NY prefatory remarks would only taking up on his way a little child to A detain our readers from the enter- adjust the equilibrium. From the sight tainment which this Journey offers, and of an Arab bagpiper, Colonel Johnson as our opiuion of its agreeable qualities supports the hypothesis, that this instrumay be gathered from the extracts as we ment originated in the East, and found proceed, we shall not stop for even one its way to the Highlands of Scotland introductory observation. Colonel through the channels of Greece and Jobnson, accompanied by Captain Sal. Rome. There are soine Armenian ter, having determined to return to Eng- families of great wealth in Bushire. A laod by an overland route, instead of a christening at one of their principal sea voyage, left Bombay for Busbire in merchants is thus described :the Gulf of Persia, in a large mercbant “ Near the door of the women's vessel, about the middle of the month of apartment stands the priest in his robes. February 1817. They touched at He reads prayers for fifteen minutes Muscat, where immense multitudes of a over the child, which,laid on bedding, is small fish, like Sardinias, are caught by held by the godfather. (There is no goda throwiog a pet over the spot where they mother, even at the christening of a girl, are observed," and as soon as sufficient the wife of the godfather being considtime has elapsed for the net to descend ered as holding that distinction.) The below the shoal of fish, one of the fish- godfather repeats many short sentences, ers, nearly naked, dives to the bottom dictated by the priest, as the name of of the net, which he collects together in the child, bis promises as sponsor, &c. his arms. He then pulls a string con- 2dly. The child is removed into the nected with the net, which is gently women's apartment, the door is shut, drawn up, the diver ascending with it.” and a prayer is read by the priest outThese divers remain from seventy to a side, holding the handle of the lock: bundred seconds under water. the door is then opened, and the priest,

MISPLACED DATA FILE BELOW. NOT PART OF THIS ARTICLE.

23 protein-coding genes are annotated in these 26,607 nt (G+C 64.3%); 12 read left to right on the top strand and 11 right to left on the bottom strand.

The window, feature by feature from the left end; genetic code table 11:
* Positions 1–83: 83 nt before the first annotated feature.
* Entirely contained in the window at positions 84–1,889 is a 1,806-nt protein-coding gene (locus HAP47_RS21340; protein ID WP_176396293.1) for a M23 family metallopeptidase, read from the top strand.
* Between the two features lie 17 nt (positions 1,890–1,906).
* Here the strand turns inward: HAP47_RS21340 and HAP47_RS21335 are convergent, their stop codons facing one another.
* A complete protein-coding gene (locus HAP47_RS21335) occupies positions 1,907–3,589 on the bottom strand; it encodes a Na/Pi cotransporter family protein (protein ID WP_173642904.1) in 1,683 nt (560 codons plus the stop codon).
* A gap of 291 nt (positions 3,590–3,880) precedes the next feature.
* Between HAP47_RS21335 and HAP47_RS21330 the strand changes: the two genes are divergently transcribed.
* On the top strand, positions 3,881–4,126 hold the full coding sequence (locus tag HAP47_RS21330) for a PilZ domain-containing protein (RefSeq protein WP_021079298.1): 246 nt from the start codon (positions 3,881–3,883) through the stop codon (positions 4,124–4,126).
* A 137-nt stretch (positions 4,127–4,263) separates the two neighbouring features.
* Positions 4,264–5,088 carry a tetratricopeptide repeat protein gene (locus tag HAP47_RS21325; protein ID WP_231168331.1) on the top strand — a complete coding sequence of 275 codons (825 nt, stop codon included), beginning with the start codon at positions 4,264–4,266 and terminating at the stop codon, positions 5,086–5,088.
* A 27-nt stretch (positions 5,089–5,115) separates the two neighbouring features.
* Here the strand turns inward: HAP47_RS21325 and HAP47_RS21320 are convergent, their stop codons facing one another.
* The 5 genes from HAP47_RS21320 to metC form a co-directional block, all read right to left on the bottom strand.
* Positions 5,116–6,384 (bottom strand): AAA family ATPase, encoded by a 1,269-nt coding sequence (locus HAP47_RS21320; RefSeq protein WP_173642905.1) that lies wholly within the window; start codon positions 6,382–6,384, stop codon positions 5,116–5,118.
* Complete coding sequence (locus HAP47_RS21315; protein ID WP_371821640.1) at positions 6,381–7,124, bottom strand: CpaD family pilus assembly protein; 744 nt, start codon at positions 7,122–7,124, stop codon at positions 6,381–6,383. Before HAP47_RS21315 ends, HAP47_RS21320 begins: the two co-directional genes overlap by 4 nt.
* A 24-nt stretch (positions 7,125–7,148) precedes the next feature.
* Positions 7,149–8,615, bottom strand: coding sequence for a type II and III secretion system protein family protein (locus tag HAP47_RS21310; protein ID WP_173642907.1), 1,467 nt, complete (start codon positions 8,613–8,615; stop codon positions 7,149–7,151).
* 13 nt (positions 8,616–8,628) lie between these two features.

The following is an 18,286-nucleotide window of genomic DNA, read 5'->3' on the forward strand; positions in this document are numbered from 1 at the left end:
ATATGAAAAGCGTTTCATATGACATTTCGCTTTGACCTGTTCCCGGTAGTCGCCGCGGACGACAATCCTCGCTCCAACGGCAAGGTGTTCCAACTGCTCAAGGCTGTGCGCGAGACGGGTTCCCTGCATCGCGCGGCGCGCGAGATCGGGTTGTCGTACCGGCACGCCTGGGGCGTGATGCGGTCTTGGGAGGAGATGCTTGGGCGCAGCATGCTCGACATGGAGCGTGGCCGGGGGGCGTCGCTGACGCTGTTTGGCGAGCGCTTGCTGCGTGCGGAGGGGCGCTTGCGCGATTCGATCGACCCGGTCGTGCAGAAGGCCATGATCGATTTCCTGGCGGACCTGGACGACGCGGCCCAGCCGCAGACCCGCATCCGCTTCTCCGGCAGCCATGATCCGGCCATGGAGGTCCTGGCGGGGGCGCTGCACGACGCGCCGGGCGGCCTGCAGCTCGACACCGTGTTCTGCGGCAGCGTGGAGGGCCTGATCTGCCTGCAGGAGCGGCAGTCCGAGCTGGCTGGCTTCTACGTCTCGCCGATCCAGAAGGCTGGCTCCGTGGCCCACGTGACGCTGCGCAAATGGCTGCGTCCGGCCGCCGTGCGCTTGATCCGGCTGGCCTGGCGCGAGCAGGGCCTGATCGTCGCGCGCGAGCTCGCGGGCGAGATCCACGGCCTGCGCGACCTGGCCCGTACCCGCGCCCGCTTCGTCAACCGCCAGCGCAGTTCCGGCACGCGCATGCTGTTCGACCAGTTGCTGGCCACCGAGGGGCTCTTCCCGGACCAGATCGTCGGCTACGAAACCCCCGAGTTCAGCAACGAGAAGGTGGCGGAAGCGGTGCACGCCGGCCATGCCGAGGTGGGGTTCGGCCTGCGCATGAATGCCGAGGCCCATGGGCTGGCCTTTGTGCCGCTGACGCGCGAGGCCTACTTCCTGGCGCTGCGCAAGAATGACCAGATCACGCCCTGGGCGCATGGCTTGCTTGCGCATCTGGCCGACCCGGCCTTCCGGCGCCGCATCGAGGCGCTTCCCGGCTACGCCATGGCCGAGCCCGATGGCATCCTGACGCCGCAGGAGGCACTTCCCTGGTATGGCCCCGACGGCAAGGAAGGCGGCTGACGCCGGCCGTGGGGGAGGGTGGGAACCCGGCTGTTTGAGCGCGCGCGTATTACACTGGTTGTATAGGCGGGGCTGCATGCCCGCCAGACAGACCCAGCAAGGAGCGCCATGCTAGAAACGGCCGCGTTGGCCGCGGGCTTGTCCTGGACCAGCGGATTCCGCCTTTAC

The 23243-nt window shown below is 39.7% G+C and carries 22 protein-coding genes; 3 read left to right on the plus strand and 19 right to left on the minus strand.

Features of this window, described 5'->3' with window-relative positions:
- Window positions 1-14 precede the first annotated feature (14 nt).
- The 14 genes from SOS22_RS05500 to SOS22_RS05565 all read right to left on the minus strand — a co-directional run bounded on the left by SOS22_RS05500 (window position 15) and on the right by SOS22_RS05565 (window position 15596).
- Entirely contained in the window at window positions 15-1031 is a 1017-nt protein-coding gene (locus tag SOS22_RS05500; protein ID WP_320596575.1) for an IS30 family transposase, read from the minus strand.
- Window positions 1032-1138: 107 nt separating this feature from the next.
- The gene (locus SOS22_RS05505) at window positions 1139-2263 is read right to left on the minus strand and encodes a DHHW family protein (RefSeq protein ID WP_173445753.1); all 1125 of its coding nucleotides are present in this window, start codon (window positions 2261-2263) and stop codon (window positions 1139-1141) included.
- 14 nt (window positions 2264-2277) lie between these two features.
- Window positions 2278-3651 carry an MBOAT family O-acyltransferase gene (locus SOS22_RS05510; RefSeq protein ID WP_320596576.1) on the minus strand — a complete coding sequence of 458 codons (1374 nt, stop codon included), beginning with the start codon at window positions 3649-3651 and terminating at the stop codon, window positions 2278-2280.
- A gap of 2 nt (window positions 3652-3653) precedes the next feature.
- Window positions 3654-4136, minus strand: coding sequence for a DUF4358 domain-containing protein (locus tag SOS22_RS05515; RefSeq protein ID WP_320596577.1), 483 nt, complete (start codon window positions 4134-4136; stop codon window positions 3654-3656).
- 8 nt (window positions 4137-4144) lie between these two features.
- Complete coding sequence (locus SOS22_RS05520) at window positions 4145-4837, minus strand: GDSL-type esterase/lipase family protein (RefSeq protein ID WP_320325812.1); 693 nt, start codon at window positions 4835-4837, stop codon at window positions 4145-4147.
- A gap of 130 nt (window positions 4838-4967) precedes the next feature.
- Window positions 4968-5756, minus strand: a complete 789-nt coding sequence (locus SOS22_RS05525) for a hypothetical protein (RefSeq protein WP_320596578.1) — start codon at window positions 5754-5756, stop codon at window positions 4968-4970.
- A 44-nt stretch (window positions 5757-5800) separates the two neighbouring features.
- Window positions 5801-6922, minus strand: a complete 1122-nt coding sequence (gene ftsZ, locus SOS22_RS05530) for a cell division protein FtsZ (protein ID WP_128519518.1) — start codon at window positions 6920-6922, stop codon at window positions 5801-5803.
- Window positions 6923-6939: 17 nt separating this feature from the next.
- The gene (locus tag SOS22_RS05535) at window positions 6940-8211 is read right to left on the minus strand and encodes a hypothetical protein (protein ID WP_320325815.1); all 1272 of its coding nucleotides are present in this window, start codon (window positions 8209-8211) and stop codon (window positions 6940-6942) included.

At Bushire, the Arabs are a strong, his assistant, a clerk, and the godfather, thickset, and muscular race. One par- enter ; a large basin is placed at the taticular man carried upon his back a full ble, with four candles round it ; in a Pipe of Madeira ; and, at another time, niche above the table is a golden cruci700 lb. of rice, in bags, for two miles, fix, studded with seven large precion

M ATHENEUM. Vol. 4.

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lezl er Goa. TZ talk free) degree of a ens the disn Daless a bene place in the a ernment N Hafiz, and so s the Poet beld i cootziding bis 5 every visitor upc the Sortes Virgilia first occurs is held fute of the enquis is a large block of Dature of gypsum. also claimed a visit

stones, and there is a long glass vessel book in contact with the mother's head;
with sanctified oil. The priest prays when it is finished, the godfather bows
over tbe basin ; then the assistant puts to the company, and retires with the
water into it, first hot, then cold, bishop and priests to another suite of
as required; he next immerses the cru- apartments on the side of the bouse ap-
cifix in the basin of water, praying all propriated to the males, where a break-
the while, and his assistant responding. fast table is laid out for a numerous as-
The godfather during this time holds sembly.”
the child flat on the bedding below him: Sucb is a rich Armenian baptism, of
a little of the sanctified oil is then added the ceremonies at wbich we do not re-
drop by drop to the water, during which member to have read any account be-
process, the priest and his assistant fore. The ladies are not beautiful,
chant, the crucifix being previously re- though they have fine black eyes, eye-
moved from the water. 3dly. The brows, and hair; but habitual seclusion